So a box set with 8 of 9 major iterations over the years? Pretty nifty…but the price always seemed so ridiculously high for "just" a display piece like this…and then in it BEING a "display piece," something that would "just" sit around.

history_of_tmnt_feat_leonardo_front

But I found it on "clearance" at Toys R Us, and the price was a lot more reasonable, pulling it down to "tempting" and getting me to "think about it." After stewing on it for a couple weeks, I went into a TRU store figuring I’d go ahead and buy one if they actually still had it (and for the clearance pricing).

history_of_tmnt_feat_leonardo_back

I was pleasantly surprised to find that the store I was in had two of these left…but moreso, they had TMNT stuff 20% off…which included this (20% off the clearance price!).

So for what amounted to roughly $4.60 per figure, I went ahead and bought this. While the only "new" to me figures are the Movie Star Leonardo, the Next Mutation Leonardo, and the Fast Forward Leonardo, at contemporary new-in-box figures’ pricing, this was still worthwhile; and the "extra" copies of the other figures just made for an even better value!

If you want to see more detail about the contents of the figures and what this looks like out of the box, there’s a great video on YouTube with all of that covered.

What I’ll show off below is the back of the box, the actual "history" or "timeline" provided.

history_of_tmnt_feat_leonardo_1984

While this one is billed as the 1984 version, this figure is actually just from the last several years–a wave of "variant" turtles with the sculpts based on the original comics’ style. Years earlier, NECA had done a series in this style as well (2010 or so, perhaps–before the Mirage sale of the property to Viacom/Nikelodeon or the current animated series.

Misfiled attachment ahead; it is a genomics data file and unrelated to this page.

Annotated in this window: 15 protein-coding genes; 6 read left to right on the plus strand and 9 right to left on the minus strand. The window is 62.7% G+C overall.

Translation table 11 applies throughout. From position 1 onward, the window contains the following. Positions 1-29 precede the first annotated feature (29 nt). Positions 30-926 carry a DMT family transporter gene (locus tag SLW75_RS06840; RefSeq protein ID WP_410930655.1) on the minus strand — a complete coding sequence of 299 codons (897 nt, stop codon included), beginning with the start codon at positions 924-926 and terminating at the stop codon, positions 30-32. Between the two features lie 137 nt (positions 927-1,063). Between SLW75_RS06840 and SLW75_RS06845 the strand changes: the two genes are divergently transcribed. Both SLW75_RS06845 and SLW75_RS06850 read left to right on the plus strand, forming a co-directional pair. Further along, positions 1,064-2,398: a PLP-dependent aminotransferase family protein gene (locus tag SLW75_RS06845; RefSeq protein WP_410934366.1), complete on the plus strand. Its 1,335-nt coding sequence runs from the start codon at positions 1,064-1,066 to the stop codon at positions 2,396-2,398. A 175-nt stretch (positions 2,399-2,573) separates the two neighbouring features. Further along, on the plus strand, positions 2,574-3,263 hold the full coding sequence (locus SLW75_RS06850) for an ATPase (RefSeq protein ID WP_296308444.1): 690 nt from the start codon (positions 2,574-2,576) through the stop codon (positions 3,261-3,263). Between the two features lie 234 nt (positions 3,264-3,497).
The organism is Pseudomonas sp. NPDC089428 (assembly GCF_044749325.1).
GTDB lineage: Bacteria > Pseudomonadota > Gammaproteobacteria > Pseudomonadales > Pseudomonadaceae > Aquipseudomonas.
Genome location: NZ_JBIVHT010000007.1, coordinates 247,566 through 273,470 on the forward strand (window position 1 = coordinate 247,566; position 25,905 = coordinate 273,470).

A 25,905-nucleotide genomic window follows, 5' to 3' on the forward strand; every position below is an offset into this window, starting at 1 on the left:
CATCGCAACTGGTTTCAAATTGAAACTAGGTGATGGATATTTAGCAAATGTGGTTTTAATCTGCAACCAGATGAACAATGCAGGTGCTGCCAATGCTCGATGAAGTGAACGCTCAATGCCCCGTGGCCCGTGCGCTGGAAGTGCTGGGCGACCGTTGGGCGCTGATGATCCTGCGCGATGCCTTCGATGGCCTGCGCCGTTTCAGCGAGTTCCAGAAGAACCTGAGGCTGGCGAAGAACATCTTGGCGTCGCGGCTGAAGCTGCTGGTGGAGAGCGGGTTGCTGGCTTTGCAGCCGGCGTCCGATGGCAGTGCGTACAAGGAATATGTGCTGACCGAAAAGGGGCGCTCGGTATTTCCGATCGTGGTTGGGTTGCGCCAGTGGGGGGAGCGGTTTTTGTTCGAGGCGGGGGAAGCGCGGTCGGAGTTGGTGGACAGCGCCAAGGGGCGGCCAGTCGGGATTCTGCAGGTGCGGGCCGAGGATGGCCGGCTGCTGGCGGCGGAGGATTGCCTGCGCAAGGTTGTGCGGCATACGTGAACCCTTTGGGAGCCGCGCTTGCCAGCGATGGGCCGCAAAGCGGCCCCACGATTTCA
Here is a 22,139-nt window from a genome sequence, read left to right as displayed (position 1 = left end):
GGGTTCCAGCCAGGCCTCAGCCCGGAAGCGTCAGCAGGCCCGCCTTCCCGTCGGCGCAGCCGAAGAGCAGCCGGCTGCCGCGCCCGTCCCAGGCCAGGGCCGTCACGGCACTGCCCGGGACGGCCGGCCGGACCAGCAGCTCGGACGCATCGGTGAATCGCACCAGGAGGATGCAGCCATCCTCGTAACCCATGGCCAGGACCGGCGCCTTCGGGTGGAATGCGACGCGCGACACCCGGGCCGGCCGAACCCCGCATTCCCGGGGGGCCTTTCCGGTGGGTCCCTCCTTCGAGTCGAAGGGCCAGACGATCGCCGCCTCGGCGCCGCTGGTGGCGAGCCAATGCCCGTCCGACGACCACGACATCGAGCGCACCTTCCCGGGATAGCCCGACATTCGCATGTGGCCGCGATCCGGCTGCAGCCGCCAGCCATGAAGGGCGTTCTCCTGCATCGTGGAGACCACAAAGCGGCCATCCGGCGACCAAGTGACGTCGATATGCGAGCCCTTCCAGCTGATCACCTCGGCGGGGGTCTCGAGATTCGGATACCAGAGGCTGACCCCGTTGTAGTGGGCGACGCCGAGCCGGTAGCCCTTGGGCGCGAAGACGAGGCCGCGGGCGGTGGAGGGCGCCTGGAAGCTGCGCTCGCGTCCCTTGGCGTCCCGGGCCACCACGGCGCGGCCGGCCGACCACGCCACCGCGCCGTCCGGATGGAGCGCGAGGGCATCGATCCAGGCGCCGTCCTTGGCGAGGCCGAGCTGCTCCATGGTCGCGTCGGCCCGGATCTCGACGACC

history_of_tmnt_feat_leonardo_1988

I had the original 1988 figure in its 1990-ish iteration; I also have the more recent re-release via the TMNT Classics line.

history_of_tmnt_feat_leonardo_1992

I’m very disappointed that this figure doesn’t come with the belt…it looks "naked" without it. (Isn’t it amazing how complete or "clothed" the characters look with JUST a belt?!?). Based on that YouTube review, I do know without unboxing this set that the figure is not the flexible, rubbery material, so I’m a little less disappointed, as I definitely want to get the rest of these "Movie Star" TMNT (I already have Donatello).

history_of_tmnt_feat_leonardo_1997

I don’t consciously remember seeing any of these at the moment, though I’d be surprised if I hadn’t–but by the time these would’ve been in stores, I was heavy into comics over getting TMNT figures; and I was never particularly enamored with the Next Mutation as it was. Like the reviewer in the video, I agree at it seeming odd to have this "art" image instead of a still from the show…but I’m guessing perhaps this is at least "card art" from the line?

history_of_tmnt_feat_leonardo_2003

I still have my original 2003 Leonardo that I bought that January day in 2003, shortly before the premiere of the new series. I’d either actually seen or was hunting them down, and found the turtles while with a friend, and I believe I at least got all four turtles in one purchase, though I don’t recall on the other characters.

history_of_tmnt_feat_leonardo_2005

I’d trailed off a bit by the time the show went to Fast Forward, and as such had no real context for any of the newer characters, and with occasional/rare exceptions have never much cared for a bunch of "variants" on a character within the same line…and I probably considered Fast Forward to just be a "wave," probably like the current Tales of the TMNT branding/re-issues going on with the present line.

history_of_tmnt_feat_leonardo_2012

Of course I have the 2012 one–I’ve got more of the "current" line than I care to admit, though I’ve passed on plenty of characters and spent way too much time/effort hunting down other characters. I even bought a newer iteration of this "basic" figure to have on my desk at work at my last job.

history_of_tmnt_feat_leonardo_2014